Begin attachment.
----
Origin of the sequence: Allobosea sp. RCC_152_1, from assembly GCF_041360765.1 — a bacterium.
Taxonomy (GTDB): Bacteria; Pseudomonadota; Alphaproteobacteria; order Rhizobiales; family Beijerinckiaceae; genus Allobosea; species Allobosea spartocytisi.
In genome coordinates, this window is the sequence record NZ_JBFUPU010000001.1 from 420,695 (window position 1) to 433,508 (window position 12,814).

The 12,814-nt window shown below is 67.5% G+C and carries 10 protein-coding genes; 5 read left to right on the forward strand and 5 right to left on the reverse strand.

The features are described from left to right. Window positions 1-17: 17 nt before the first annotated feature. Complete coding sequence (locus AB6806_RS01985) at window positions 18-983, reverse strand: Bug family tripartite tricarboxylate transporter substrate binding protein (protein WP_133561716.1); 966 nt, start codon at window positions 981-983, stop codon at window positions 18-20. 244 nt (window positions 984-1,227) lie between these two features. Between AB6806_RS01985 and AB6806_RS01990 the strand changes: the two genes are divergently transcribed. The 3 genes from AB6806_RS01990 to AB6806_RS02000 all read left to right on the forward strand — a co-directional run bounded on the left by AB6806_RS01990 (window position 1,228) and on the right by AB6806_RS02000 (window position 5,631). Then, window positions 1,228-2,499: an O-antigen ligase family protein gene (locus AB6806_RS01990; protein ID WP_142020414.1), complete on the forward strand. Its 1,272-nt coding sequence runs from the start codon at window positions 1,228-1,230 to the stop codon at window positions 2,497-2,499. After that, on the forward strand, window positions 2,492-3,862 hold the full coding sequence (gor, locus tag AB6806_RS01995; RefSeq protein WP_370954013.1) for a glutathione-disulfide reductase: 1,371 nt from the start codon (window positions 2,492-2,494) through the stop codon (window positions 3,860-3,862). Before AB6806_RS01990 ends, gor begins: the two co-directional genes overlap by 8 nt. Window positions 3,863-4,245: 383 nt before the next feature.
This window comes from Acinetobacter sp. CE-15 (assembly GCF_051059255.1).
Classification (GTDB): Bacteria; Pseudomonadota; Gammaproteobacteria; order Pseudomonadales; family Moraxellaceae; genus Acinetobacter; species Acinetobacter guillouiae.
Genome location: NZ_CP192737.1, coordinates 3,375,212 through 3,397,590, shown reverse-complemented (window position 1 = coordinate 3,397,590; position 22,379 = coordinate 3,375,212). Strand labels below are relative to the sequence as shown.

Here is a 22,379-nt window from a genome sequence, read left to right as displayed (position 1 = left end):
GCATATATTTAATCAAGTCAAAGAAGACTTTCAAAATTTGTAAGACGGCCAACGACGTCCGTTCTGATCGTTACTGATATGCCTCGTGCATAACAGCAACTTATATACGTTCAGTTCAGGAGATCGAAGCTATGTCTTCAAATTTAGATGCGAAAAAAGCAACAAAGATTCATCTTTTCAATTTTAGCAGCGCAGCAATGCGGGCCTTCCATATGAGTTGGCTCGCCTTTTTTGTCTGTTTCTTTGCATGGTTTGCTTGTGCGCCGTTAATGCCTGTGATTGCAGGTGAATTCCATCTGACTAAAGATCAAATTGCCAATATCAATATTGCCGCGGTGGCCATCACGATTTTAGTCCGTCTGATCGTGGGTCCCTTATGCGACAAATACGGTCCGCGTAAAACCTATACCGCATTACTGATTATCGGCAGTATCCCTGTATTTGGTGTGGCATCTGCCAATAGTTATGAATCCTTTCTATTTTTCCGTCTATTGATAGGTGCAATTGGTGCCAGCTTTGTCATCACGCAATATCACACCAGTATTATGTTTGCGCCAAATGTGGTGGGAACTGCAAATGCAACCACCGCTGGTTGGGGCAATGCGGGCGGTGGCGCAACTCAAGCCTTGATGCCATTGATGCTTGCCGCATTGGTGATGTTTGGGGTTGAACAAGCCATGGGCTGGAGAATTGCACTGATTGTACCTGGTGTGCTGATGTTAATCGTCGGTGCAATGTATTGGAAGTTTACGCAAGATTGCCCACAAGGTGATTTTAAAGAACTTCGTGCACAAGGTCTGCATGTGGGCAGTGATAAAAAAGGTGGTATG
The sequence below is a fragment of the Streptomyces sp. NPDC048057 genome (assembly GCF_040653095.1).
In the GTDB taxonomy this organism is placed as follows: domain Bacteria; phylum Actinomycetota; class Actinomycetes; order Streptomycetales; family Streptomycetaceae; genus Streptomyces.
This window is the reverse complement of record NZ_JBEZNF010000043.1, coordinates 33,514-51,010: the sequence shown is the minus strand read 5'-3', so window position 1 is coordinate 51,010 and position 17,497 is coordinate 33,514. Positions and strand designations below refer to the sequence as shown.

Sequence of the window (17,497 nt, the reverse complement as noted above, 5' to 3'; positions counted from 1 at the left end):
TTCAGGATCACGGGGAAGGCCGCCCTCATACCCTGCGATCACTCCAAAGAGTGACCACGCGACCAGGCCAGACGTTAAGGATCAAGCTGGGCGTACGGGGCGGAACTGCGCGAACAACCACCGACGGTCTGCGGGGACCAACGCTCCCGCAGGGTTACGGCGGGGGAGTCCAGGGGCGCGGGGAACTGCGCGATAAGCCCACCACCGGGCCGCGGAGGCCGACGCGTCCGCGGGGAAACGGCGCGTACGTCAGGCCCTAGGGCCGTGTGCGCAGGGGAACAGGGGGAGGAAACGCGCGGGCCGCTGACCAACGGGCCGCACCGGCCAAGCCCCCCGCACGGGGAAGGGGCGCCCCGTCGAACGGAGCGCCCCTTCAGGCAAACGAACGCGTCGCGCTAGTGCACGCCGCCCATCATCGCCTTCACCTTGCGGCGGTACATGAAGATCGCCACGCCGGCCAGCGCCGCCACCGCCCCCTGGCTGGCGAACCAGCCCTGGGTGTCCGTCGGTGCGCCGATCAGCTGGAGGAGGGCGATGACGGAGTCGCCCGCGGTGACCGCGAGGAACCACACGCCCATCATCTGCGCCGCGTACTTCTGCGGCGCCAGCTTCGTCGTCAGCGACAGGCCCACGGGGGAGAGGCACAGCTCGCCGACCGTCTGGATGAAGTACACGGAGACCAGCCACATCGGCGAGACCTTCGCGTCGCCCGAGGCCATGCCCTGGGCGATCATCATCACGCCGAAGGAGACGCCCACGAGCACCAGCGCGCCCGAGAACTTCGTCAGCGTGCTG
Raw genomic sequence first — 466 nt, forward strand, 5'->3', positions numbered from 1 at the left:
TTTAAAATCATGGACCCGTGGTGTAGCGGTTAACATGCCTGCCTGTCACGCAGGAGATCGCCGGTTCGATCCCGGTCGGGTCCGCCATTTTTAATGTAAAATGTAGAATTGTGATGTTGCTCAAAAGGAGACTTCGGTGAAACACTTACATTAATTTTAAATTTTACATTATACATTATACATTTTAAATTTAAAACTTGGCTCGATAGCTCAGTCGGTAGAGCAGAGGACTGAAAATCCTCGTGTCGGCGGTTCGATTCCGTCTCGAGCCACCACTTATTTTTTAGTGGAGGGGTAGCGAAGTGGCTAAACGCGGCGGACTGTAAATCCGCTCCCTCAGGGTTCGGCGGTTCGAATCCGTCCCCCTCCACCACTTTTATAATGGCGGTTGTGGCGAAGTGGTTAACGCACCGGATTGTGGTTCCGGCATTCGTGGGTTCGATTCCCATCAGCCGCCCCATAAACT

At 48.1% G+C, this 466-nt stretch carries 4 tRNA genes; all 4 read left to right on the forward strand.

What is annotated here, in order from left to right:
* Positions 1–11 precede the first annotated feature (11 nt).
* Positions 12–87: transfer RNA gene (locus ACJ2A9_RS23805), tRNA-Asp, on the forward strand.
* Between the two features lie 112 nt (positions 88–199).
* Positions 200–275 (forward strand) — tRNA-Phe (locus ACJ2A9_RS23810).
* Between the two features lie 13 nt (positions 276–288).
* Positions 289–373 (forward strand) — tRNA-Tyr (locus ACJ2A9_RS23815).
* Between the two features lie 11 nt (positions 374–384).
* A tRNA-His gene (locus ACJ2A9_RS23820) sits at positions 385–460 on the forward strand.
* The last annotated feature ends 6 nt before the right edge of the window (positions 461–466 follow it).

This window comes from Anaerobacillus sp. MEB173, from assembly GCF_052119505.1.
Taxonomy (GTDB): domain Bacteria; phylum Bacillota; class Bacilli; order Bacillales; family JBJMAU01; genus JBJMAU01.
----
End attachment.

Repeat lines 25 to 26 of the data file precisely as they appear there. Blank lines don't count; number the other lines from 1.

* Positions 289–373 (forward strand) — tRNA-Tyr (locus ACJ2A9_RS23815).
* Between the two features lie 11 nt (positions 374–384).